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Now that's a lot of beads

Kevin Allerston
Northern News Services
Published Wednesday, June 6, 2012

After thousands of hours of work, Mary Jane Francois' beadwork masterpiece is finally complete.

NNSL photo/graphic

Mary Jane Francois (left) and Patricia Baldwin show off a 6.5 metre baby belt in K'alemi Dene School in Ndilo, a project Francois began working on in August of 2010. - Kevin Allerston/NNSL photo

Francois began work beading colourful floral patterns on a six-and-a-half-metre baby belt, possibly the world's biggest, in August 2010, finally finishing on May 28.

"When I finished I was just feeling so happy. I was so excited," said 71 year-old Francois, who is the elder at K'alemi Dene School in Ndilo. "I never thought I was going to finish it."

Baby belts are traditional aboriginal garments mothers use to carry their babies.

This belt consists of 26 beaded flowers, each about the size of a person's hand, with a rainbow in the middle, the symbol for the school.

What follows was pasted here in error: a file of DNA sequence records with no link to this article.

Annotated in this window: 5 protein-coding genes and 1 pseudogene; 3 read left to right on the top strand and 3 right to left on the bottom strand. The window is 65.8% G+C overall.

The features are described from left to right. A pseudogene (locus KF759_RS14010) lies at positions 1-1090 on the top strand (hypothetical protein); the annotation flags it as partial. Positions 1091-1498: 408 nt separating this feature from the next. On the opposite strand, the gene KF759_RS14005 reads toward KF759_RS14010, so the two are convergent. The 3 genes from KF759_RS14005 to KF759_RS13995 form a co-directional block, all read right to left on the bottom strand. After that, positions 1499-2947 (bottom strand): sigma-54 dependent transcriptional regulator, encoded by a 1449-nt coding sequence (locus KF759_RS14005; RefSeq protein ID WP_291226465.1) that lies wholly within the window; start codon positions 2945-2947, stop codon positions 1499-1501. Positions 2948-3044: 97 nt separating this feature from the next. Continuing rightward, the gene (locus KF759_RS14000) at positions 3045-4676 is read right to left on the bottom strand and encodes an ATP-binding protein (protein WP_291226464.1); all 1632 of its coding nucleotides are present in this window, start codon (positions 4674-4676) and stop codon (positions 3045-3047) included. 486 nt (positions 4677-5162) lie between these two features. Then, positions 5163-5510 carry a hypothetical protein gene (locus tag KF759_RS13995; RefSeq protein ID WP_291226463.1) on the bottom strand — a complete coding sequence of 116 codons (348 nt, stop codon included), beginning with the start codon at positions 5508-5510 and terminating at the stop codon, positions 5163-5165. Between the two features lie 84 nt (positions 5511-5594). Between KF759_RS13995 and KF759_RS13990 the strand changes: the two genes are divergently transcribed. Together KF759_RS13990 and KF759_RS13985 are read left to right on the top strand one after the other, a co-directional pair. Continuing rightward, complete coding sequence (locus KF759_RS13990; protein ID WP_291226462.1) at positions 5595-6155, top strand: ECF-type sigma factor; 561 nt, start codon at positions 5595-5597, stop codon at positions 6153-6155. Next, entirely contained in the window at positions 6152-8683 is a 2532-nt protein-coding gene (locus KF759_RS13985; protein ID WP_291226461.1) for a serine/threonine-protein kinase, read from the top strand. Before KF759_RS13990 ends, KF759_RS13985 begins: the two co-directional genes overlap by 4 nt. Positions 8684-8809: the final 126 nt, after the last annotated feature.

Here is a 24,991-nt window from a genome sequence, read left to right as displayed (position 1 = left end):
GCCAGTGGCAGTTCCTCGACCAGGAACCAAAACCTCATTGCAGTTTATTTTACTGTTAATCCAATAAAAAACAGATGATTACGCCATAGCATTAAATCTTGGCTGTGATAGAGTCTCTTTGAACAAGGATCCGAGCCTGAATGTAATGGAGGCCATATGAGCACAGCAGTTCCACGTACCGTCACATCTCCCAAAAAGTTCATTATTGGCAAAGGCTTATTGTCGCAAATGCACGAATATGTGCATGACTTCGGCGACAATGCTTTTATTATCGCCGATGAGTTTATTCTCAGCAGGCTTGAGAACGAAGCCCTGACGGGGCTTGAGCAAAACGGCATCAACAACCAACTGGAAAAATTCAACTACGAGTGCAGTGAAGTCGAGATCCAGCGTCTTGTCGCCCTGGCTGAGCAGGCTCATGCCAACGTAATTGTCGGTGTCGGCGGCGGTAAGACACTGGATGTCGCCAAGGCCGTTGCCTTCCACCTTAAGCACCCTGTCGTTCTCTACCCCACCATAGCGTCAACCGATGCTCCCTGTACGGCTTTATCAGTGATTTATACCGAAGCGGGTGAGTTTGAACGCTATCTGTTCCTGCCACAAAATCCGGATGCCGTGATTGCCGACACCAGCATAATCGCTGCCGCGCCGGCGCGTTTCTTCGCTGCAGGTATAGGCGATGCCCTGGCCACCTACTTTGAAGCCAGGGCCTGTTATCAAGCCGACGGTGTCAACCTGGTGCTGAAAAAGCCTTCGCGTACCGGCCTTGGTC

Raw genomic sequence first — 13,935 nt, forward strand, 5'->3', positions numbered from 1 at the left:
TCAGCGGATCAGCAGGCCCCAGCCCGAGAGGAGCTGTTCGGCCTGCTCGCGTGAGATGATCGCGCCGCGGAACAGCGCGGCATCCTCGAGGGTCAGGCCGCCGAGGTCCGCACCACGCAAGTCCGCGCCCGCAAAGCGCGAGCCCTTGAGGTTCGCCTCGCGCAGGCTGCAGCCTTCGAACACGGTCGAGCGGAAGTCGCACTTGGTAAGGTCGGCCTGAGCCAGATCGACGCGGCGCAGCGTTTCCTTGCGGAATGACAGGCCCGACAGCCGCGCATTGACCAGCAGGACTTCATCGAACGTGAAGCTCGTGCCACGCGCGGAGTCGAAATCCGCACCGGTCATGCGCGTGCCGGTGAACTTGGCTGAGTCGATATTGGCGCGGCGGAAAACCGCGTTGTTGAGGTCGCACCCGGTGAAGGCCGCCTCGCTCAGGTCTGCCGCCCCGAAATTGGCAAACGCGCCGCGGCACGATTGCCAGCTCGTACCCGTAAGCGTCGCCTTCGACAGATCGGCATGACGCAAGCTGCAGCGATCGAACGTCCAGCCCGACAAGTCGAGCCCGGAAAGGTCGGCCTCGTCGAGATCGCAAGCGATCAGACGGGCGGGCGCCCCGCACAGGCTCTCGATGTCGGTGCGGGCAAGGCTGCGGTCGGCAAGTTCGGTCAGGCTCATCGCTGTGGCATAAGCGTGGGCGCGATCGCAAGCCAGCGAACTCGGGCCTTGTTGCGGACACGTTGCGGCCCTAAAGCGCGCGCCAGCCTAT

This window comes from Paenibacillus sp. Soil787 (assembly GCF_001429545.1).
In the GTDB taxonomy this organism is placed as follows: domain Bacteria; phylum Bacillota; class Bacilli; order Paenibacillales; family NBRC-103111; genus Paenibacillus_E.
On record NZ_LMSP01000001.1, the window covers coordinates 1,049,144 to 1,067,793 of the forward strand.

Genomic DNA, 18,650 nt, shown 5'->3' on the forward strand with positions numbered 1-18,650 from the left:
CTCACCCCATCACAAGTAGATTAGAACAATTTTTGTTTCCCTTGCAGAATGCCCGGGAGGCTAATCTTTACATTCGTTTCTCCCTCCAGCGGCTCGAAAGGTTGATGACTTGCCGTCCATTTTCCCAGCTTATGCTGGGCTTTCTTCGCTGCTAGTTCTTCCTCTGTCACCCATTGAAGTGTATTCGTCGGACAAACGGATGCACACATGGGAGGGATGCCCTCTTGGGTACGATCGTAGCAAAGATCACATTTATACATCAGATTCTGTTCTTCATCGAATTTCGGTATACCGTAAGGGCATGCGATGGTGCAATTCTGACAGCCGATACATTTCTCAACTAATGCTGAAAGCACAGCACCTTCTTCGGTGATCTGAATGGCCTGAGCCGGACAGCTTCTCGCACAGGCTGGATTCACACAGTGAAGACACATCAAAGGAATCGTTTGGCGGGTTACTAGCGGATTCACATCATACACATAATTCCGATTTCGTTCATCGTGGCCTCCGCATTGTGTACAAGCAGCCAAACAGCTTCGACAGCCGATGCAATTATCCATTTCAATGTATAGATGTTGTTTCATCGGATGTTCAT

"It took two weeks for one flower," said Francois, who has been sewing beads since she was 28 years-old.

"I like making all kinds of things. Moccasins, jackets, mitts, gloves," Francois said. "I do that all the time."

For the nearly two years it took to complete the project, Francois would bead for about four hours in the morning.

"I get up early in the morning, about 5:30 a.m., I make coffee and sew until 9:00 a.m., and then I get dressed and go uptown," she said.

The many thousands of beads were sewn into white stroud atop moose hide and now that it's complete it will soon adorn the wall of the school's cultural room.

Francois is wasting no time in starting her next project, a traditional jacket, which will take about two months and will also be displayed prominently at the school.

Francois didn't do the beading project entirely on her own. She had help from Patricia Baldwin, a teacher at the school, who drew the designs based on previous beadwork patterns Francois had done.

"I took those designs from her coats," said Baldwin. "I took different designs from her beaded coats and then made them bigger and used them. At first when I showed her the patterns and I showed her how big the flowers were I think her jaw dropped. She always rises to any challenge we give her."

Baldwin said they are going to contact the Guinness World Records to see if the artwork qualifies as the world's biggest baby belt.

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